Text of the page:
Overnight moorings in VINP waters cost $15 per night, paid at floating pay stations, below, located throughout the park. Just after being installed, a vessel ties to a big boat mooring in the Lind Point area of VINP, above.
V.I. National Park took another step closer to becoming a completely anchor-less park last week.
Thanks to $70,000 from Friends of V.I. National Park and another $40,000 from VINP funds, Moor Seacure last week began installing the first “big boat” moorings — capable of safely accommodating vessels between 61 and 100 feet in length — in park waters.
There will be a total of 14 big boat moorings installed throughout VINP, 13 of which are designated for over-night use. Installation of the new moorings began on Monday, December 3, and is expected to last two weeks.
There will be four new moorings installed in the Honeymoon and Solomon Bay area, one in Hawksnest Bay, four in the Francis and Maho Bay area, two in Leinster Bay and two in Great Lameshur Bay. One day-use only, big boat mooring will be installed at the entrance to Princess Bay in the Hurricane Hole area of the Coral Reef National Monument.
The overnight moorings, like the rest of the existing 200 VINP moorings capable of accommodating boats up to 60 feet in length, cost $15 per night. The day-use only Princess Bay mooring is free of charge.
With a current moratorium on fees within VINP, those fees will remain the same, at least for now.
Moor Secure installing “big boat” moorings near Caneel Bay Resort.
“It is Friends’ position that the over-night mooring fees should be raised to the rates charged in the British Virgin Islands which is $25,” said Friends of VINP President Joe Kessler. “The fees for larger moorings should be expotentially more and there should be a fee for use of the Hurricane Hole day-use moorings.”
VINP officials plan to conduct a comparability study and then develop a plan for the entire mooring field, including the new big boat moorings, explained Thomas Kelley, VINP Natural Resource Manager.
Using massive twin helical anchors and a custom-designed beam created to carry a vessel’s load along a horizontal plane at all times, the new big boat moorings are capable of holding more than 32,000 pounds, according to VINP officials.
The moorings are being installed by American Underwater Contractors and their local contractor Moor Seacure, based out of Tortola. Moor Seacure has been working with Friends of VINP and VINP on moorings since the first ones were installed more than a decade ago.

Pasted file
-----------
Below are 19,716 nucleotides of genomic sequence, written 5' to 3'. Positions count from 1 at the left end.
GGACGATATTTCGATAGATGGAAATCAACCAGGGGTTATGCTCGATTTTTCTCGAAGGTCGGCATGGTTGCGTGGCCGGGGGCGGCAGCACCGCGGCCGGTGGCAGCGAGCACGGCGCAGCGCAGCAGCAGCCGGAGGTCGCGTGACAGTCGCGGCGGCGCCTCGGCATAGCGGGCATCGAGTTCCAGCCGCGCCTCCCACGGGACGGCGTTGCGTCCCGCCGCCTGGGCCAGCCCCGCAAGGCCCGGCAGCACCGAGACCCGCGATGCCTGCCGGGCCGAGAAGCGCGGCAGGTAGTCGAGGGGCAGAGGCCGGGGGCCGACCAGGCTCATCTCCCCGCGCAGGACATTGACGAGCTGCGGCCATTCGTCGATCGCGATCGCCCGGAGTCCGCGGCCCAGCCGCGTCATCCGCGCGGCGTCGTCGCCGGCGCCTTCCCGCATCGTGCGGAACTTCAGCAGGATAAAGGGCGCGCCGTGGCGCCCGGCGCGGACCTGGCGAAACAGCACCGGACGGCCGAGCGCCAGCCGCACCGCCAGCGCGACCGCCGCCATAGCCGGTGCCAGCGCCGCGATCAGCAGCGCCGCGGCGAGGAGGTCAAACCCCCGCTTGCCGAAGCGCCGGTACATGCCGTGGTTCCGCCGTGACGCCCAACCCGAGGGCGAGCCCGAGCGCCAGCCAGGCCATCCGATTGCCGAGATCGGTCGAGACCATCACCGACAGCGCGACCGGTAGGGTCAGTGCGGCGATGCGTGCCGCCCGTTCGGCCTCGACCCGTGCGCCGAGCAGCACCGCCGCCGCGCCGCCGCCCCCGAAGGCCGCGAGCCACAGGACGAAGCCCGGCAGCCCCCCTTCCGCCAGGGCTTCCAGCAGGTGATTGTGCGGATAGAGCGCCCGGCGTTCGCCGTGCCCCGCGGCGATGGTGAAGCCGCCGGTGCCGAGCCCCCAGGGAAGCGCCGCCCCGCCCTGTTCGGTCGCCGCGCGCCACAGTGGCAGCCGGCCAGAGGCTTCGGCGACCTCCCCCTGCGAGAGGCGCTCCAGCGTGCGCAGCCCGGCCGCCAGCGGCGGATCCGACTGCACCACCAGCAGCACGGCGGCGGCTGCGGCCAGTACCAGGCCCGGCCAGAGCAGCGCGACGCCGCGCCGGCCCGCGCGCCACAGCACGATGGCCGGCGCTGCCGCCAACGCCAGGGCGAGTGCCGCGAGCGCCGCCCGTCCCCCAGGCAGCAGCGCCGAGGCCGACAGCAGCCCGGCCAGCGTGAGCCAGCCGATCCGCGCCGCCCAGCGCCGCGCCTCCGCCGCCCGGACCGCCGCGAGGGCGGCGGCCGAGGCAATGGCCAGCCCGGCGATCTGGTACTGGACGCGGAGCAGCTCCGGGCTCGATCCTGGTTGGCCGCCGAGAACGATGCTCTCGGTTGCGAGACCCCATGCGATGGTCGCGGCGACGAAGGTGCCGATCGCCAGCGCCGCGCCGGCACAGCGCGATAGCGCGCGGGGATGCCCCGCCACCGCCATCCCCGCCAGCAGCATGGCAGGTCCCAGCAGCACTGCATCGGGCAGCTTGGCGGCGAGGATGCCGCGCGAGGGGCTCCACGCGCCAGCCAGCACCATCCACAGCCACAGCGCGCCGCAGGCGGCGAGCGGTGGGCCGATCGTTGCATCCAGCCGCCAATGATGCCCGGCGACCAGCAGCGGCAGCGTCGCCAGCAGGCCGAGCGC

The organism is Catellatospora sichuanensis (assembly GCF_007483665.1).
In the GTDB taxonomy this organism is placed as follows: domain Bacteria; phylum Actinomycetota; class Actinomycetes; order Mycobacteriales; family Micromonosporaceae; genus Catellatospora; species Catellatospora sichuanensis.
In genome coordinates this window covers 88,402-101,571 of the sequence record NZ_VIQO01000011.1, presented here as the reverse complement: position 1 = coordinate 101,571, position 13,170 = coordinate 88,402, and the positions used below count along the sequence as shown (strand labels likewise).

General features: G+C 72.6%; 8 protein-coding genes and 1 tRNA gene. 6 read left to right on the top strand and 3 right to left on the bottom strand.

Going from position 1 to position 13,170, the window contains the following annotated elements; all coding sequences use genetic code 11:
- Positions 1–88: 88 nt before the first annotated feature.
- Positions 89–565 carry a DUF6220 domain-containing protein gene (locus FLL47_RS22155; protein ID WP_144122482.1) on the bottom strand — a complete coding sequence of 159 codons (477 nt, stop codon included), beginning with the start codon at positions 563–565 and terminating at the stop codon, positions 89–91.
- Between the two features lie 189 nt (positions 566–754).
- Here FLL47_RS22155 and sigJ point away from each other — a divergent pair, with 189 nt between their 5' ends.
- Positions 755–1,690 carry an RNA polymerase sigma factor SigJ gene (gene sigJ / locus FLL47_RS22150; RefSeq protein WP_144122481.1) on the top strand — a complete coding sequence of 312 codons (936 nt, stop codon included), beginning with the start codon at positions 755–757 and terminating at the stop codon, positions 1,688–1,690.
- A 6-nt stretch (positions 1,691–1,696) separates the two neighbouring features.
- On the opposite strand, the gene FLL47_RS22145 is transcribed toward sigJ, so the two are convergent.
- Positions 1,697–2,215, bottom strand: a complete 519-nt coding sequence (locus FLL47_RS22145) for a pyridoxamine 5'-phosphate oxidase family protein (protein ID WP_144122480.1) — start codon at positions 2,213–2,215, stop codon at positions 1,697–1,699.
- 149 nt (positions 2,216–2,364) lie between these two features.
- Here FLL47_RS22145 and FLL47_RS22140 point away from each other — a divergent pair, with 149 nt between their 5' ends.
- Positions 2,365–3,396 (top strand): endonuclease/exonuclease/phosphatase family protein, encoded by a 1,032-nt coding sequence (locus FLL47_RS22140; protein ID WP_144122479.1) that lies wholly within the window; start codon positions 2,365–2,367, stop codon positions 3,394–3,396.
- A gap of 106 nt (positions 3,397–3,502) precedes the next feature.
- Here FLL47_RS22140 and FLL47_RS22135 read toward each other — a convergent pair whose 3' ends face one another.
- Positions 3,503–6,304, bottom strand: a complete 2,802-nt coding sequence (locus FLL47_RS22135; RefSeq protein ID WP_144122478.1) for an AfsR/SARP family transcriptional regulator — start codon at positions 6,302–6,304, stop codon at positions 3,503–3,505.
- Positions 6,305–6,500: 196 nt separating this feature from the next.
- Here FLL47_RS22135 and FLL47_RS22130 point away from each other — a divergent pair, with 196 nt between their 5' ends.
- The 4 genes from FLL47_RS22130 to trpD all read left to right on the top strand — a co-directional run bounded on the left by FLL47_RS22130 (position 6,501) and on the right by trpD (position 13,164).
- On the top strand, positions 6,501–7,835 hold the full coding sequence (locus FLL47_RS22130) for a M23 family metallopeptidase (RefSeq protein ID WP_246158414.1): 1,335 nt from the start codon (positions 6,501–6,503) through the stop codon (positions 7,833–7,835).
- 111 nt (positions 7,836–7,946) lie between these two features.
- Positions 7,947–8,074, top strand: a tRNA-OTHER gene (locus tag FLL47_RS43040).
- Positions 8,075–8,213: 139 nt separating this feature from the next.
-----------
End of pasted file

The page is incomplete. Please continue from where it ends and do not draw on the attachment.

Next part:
“We started the project to make VINP anchor-less in 1999 when they started putting in the first of the 200 over-night moorings,” said Kessler. “We have absolutely seen a difference. If you snorkel around the mooring field at Maho and Francis, for example, it is like a rich carpet of seagrass now.”
The moorings are also safer for the many boaters not familiar with anchoring, Kessler added.
“You see a lot of vacationers who are used to going in and out of marinas and not used to anchoring their vessels in the breeze and open water,” he said. “We used to see a lot of people just put their hook down and then drag back and forth. The moorings are much safer for boaters and much easier to use and you don’t have to stay up all night making sure you’re not dragging.”
Realizing this final phase of the mooring field is the result of a months-long process of applications and permits. Once the approval came down, Kessler was able to secure $70,000 in donations Friends of VINP members and supporters for the project.
VINP officials were able to use $40,000 from a grounding incident on Johnson Reef which occurred about six years ago, explained Acting VINP Superintendent Mike Anderson.
“The vessel Stray Dog was involved in a grounding in VINP waters about five or six years ago and they were assessed damages,” said Anderson. “One of the uses of that money is to monitor the damage at the site and also to restore the area and for purposes like this to prevent future groundings.”
These new big boat moorings make the park almost completely anchor-less, which goes a long way toward protecting valuable natural resources, VINP officials explained.
VINP officials estimate that the park has lost several thousand square meters of coral reef and seagrass habitat from major vessel groundings and improper or illegal anchoring over the years.
Vessels up to 100 feet length on deck must use moorings in VINP water. If none are available they may only anchor in the designated areas of Lind Point and Francis Bay, according to information provided by VINP.
Private vessels up to 125 feet in length may anchor in the designated area of Lind Point. Private vessels between 125 and 210 feet length on deck may anchor in Francis Bay in the designated area east of the line between Mary’s Point and America Hill, according to information from VINP.
The GPS coordinates for the designated anchorages at Lind Point and Francis Bay are available in many marine cruising guides and at the VINP Visitor Center in Cruz Bay.
For more information on VINP’s mooring program, call VINP Chief Ranger Lloyd Morris at 776-6201 ext. 254, or Thomas Kelley, VINP Natural Resource Manager, 693-8950 ext. 225.